October 2022 will see Government consultations on modernizing the criminal justice system's response to HIV non-disclosure

OTTAWA, ON , July 27, 2022 /CNW/ – The Government of Canada is unwavering in its commitment to ensuring that our criminal justice system keeps communities safe, supports victims, and holds offenders to account, while respecting Charter rights.

As part of the pre-conference activities of the International AIDS Conference 2022, the Honourable David Lametti, Minister of Justice and Attorney General of Canada, met with stakeholders and today announced upcoming consultations on the criminal justice response to HIV non-disclosure.

The consultations will launch in October 2022 and will seek input from stakeholders and the public on how to best modernize the criminal justice system’s response to non-disclosure of HIV status in light of scientific evidence related to the risk of sexual transmission of HIV.

Stakeholders, persons with lived experience and members of the public will be invited to share their thoughts on best approaches to reduce the stigma of people living with HIV and AIDS, ensure they are treated fairly and respectfully, and that everyone can rely on the criminal justice system to protect them.

HIV is a public health matter and non-disclosure of HIV status is a complex issue. Currently, persons living with HIV who do not disclose their status can be charged with different offences, including aggravated sexual assault which is the most serious sexual assault offence in the Criminal Code. This is because in certain circumstances, the non-disclosure of one’s HIV status can invalidate another person’s consent to engage in sexual activity. However, criminalization can lead to the stigmatization of people living with HIV and AIDS, which can often discourage individuals from being tested or seeking treatment. Furthermore, there has been considerable progress in terms of HIV treatment and scientific evidence on rates of transmissibility. For these reasons, holding consultations is key to creating a path forward that protects victims while reducing the stigma of those living with HIV and AIDS.

More information about the consultations will be made available in the coming weeks.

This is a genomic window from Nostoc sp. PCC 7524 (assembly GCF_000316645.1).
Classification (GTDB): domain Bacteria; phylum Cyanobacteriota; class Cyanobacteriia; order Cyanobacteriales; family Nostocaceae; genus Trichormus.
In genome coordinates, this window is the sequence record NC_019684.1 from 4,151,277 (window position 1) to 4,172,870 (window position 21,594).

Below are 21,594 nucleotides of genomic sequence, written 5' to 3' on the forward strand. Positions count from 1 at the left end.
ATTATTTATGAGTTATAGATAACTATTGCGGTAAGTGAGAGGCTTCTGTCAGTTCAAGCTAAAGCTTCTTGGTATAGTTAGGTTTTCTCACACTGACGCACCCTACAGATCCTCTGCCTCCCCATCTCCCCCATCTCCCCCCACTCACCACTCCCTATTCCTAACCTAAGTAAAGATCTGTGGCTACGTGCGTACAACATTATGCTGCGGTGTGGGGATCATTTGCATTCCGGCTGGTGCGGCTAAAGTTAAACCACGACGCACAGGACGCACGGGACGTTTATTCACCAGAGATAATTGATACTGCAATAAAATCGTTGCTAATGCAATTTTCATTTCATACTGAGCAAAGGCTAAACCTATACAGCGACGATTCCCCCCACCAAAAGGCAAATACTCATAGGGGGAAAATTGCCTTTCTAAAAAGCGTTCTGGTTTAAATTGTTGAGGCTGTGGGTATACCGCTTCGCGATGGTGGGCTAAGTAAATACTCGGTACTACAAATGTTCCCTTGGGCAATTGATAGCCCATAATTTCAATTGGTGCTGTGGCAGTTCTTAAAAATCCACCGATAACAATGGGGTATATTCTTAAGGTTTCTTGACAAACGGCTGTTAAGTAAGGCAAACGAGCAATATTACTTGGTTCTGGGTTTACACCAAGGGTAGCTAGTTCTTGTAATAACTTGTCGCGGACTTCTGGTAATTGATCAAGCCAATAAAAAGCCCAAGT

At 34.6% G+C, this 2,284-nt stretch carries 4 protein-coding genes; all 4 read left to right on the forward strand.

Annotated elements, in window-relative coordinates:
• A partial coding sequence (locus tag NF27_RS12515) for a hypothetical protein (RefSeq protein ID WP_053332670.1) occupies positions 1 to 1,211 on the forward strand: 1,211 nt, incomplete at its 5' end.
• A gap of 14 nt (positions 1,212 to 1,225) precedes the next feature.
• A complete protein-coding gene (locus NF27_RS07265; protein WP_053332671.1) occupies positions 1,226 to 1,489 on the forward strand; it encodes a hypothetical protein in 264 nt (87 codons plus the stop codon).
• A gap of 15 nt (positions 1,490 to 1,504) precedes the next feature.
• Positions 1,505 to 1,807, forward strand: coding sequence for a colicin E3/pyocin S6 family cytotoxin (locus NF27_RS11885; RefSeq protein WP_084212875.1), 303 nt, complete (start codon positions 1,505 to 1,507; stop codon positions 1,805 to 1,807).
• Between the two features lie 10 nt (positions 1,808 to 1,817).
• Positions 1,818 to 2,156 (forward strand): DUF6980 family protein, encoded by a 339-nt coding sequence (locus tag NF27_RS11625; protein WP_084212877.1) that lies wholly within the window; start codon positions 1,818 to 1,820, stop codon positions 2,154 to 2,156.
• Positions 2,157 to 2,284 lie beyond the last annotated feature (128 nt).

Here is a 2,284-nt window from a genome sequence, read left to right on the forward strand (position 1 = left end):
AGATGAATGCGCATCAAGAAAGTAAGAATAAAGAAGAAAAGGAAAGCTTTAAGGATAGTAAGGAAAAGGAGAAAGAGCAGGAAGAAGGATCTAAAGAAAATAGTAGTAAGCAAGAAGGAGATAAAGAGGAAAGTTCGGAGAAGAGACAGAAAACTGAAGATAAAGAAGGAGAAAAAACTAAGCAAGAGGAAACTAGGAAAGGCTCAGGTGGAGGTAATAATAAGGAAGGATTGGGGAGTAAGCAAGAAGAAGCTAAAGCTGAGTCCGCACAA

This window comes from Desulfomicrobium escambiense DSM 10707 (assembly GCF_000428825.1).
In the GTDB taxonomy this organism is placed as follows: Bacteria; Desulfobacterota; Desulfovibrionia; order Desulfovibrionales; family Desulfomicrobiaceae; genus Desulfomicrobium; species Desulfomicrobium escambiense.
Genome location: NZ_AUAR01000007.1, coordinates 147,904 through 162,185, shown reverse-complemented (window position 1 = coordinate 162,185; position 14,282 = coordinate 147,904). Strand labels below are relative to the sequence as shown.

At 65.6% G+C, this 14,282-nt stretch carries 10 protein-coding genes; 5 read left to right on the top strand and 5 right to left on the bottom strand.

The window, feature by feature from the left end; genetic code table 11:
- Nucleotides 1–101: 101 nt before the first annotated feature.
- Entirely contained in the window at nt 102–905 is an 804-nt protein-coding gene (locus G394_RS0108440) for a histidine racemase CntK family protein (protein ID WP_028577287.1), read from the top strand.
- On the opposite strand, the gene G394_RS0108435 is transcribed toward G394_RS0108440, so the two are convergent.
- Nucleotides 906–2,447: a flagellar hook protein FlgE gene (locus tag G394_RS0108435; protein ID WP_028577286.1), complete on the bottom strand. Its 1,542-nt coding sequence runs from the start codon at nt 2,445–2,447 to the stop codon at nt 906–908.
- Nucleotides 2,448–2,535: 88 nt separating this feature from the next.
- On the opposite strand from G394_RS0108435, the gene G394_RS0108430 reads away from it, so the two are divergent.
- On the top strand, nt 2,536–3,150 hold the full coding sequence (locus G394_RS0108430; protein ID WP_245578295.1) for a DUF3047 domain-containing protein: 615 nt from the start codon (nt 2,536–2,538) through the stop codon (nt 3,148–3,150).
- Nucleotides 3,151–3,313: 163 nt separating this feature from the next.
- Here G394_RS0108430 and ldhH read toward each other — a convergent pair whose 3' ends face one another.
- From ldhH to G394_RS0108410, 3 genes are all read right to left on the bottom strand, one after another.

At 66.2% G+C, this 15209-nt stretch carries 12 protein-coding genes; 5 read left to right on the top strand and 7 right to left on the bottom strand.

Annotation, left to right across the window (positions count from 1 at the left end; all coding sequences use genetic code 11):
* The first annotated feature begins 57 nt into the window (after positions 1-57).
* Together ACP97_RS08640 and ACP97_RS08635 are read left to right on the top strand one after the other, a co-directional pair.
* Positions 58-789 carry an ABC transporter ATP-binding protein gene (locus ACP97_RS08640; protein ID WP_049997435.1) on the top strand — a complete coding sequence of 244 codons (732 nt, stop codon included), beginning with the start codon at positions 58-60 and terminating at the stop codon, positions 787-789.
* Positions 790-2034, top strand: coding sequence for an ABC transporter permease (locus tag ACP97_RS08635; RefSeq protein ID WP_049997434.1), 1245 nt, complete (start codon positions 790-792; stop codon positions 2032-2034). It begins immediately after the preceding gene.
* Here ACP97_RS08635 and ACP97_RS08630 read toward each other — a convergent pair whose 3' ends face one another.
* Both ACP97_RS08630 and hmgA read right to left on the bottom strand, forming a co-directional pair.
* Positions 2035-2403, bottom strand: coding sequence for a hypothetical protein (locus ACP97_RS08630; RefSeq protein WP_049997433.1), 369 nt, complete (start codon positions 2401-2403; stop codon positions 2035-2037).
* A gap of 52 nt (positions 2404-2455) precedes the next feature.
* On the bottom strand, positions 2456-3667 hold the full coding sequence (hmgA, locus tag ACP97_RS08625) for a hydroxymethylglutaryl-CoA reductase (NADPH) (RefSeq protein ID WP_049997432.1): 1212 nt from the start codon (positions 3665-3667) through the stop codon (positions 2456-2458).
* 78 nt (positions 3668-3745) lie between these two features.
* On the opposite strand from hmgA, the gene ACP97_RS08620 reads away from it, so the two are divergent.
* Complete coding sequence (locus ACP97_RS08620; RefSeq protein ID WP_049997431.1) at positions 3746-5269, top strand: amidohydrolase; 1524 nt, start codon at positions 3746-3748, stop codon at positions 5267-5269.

“Our Government is committed to challenging and reducing the stigma and discrimination associated with HIV and AIDS by working with provinces, territories, and stakeholders to consider evidence-based changes to the justice system. Progress on this important issue is possible because of the hard work of advocates who have pushed for change. Consultations with key stakeholders and Canadians on how to modernize the criminal law’s treatment of HIV non-disclosure is an important step towards a fairer, more just system that keeps people safe and healthy and addresses the needs of victims.”

The Honourable David Lametti, P.C., Q.C., M.P.

Minister of Justice and Attorney General of Canada

Quick Facts
  • An estimated 63,000 people are living with HIV in Canada. Of these people, an estimated 1 in 10 are unaware of their status. In 2020, 1,639 newly diagnosed cases of HIV were reported in Canada. The majority of people diagnosed with AIDS are receiving appropriate treatment.
  • “HIV non-disclosure” refers to cases where a person living with HIV does not disclose their HIV status before sexual activity that is otherwise consensual and that poses a realistic possibility of HIV transmission.
  • Current criminal law applies to persons living with HIV if they fail to disclose, or misrepresent, their HIV status prior to sexual activity that poses a realistic possibility of HIV transmission.
  • On December 1, 2017, the Department of Justice Canada released the Criminal Justice System’s Response to Non-Disclosure of HIV, a report that included a summary of the scientific evidence on sexual transmission of HIV produced by the Public Health Agency of Canada.
  • On December 8, 2018, the Attorney General of Canada issued a Directive related to the prosecution of HIV non-disclosure cases under federal jurisdiction. The Directive specifies, among other things, that prosecutions should not occur when an individual takes appropriate measures to prevent transmission of HIV (such as taking appropriate treatment to maintain a supressed viral load), and that prosecutors must consider whether criminal charges are in the public interest.
  • The Government of Canada supports a comprehensive approach to addressing HIV and other Sexually Transmitted and Blood-Borne Infections (STBBI) in Canada. Through its Five-year Action Plan on STBBI, the Government of Canada has made progress on its commitments to reduce the impact of STBBI in Canada by 2030.

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SOURCE Department of Justice Canada

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